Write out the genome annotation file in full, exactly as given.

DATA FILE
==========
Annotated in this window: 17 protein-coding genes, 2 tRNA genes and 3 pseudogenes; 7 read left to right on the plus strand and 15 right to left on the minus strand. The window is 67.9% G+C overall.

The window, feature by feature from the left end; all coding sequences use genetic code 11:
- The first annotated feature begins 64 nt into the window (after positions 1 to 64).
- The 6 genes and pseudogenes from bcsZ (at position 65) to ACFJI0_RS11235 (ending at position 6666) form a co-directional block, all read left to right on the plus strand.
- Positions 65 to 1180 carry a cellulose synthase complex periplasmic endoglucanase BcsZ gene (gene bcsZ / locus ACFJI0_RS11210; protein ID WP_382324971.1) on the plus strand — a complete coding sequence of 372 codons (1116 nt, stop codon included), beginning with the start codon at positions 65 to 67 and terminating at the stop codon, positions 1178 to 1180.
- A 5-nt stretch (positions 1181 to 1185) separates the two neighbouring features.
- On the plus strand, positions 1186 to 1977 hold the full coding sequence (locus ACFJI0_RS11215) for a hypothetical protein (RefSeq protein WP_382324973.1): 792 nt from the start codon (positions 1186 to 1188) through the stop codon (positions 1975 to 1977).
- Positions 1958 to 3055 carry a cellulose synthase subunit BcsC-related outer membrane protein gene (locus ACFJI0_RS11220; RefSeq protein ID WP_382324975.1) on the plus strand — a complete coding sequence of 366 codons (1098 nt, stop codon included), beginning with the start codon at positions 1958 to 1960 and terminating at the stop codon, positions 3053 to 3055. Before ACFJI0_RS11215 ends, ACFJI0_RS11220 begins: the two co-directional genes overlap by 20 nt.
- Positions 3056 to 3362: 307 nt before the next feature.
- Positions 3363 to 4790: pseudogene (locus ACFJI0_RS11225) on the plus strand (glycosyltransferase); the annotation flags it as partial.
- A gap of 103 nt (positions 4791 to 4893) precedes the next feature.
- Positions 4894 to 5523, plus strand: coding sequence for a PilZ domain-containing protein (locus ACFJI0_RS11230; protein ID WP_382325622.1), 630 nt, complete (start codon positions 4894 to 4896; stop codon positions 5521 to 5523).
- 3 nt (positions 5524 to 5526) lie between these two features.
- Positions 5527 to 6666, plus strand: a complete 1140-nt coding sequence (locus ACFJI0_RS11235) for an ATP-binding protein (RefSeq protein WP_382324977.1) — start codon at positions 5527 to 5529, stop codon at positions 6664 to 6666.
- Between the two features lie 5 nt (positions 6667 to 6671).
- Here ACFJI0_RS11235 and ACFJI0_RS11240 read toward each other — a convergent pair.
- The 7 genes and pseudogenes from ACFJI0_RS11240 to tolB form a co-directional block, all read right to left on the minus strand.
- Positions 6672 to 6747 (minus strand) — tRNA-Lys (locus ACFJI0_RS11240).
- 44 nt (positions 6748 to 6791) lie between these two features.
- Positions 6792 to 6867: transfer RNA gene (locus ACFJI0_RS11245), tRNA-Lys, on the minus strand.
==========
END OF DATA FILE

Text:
Annotated in this window: 17 protein-coding genes, 2 tRNA genes and 3 pseudogenes; 7 read left to right on the plus strand and 15 right to left on the minus strand. The window is 67.9% G+C overall.

The window, feature by feature from the left end; all coding sequences use genetic code 11:
- The first annotated feature begins 64 nt into the window (after positions 1 to 64).
- The 6 genes and pseudogenes from bcsZ (at position 65) to ACFJI0_RS11235 (ending at position 6666) form a co-directional block, all read left to right on the plus strand.
- Positions 65 to 1180 carry a cellulose synthase complex periplasmic endoglucanase BcsZ gene (gene bcsZ / locus ACFJI0_RS11210; protein ID WP_382324971.1) on the plus strand — a complete coding sequence of 372 codons (1116 nt, stop codon included), beginning with the start codon at positions 65 to 67 and terminating at the stop codon, positions 1178 to 1180.
- A 5-nt stretch (positions 1181 to 1185) separates the two neighbouring features.
- On the plus strand, positions 1186 to 1977 hold the full coding sequence (locus ACFJI0_RS11215) for a hypothetical protein (RefSeq protein WP_382324973.1): 792 nt from the start codon (positions 1186 to 1188) through the stop codon (positions 1975 to 1977).
- Positions 1958 to 3055 carry a cellulose synthase subunit BcsC-related outer membrane protein gene (locus ACFJI0_RS11220; RefSeq protein ID WP_382324975.1) on the plus strand — a complete coding sequence of 366 codons (1098 nt, stop codon included), beginning with the start codon at positions 1958 to 1960 and terminating at the stop codon, positions 3053 to 3055. Before ACFJI0_RS11215 ends, ACFJI0_RS11220 begins: the two co-directional genes overlap by 20 nt.
- Positions 3056 to 3362: 307 nt before the next feature.
- Positions 3363 to 4790: pseudogene (locus ACFJI0_RS11225) on the plus strand (glycosyltransferase); the annotation flags it as partial.
- A gap of 103 nt (positions 4791 to 4893) precedes the next feature.
- Positions 4894 to 5523, plus strand: coding sequence for a PilZ domain-containing protein (locus ACFJI0_RS11230; protein ID WP_382325622.1), 630 nt, complete (start codon positions 4894 to 4896; stop codon positions 5521 to 5523).
- 3 nt (positions 5524 to 5526) lie between these two features.
- Positions 5527 to 6666, plus strand: a complete 1140-nt coding sequence (locus ACFJI0_RS11235) for an ATP-binding protein (RefSeq protein WP_382324977.1) — start codon at positions 5527 to 5529, stop codon at positions 6664 to 6666.
- Between the two features lie 5 nt (positions 6667 to 6671).
- Here ACFJI0_RS11235 and ACFJI0_RS11240 read toward each other — a convergent pair.
- The 7 genes and pseudogenes from ACFJI0_RS11240 to tolB form a co-directional block, all read right to left on the minus strand.
- Positions 6672 to 6747 (minus strand) — tRNA-Lys (locus ACFJI0_RS11240).
- 44 nt (positions 6748 to 6791) lie between these two features.
- Positions 6792 to 6867: transfer RNA gene (locus ACFJI0_RS11245), tRNA-Lys, on the minus strand.